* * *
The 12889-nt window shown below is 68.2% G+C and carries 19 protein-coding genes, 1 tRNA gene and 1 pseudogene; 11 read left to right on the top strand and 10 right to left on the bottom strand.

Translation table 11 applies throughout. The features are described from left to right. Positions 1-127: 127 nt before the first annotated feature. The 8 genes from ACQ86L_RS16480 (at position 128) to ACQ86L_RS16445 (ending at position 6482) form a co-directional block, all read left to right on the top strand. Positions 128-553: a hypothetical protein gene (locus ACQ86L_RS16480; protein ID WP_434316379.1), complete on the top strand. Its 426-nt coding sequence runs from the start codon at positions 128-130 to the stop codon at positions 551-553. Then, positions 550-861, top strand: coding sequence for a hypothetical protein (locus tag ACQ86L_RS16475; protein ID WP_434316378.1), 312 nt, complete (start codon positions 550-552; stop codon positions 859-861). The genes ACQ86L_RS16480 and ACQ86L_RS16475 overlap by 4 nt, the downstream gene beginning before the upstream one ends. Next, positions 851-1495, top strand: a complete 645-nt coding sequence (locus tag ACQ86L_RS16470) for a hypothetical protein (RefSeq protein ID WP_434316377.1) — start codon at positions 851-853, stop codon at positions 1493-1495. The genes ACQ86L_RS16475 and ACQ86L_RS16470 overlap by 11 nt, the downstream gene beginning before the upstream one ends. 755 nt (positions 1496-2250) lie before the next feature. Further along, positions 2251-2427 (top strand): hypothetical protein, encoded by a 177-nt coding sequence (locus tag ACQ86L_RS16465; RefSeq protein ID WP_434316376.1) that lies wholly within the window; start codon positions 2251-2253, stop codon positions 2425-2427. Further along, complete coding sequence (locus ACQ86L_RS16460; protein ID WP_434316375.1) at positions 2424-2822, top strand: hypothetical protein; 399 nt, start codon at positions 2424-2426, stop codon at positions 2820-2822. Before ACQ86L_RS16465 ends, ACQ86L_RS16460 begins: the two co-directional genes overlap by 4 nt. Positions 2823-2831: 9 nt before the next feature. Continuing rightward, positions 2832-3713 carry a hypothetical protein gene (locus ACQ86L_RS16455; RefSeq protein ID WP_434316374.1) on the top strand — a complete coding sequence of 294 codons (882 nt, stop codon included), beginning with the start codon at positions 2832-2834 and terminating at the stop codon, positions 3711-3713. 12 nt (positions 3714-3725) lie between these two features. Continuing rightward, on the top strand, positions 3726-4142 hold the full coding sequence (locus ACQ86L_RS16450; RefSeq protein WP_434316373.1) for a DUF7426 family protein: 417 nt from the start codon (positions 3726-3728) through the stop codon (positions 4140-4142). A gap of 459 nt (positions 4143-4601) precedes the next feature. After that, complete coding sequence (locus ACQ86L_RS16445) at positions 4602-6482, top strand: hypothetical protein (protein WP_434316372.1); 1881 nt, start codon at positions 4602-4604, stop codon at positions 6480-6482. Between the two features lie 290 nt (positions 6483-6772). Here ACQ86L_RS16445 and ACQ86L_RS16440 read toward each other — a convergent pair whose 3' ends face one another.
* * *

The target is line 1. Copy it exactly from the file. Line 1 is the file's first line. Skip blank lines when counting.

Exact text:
The 12889-nt window shown below is 68.2% G+C and carries 19 protein-coding genes, 1 tRNA gene and 1 pseudogene; 11 read left to right on the top strand and 10 right to left on the bottom strand.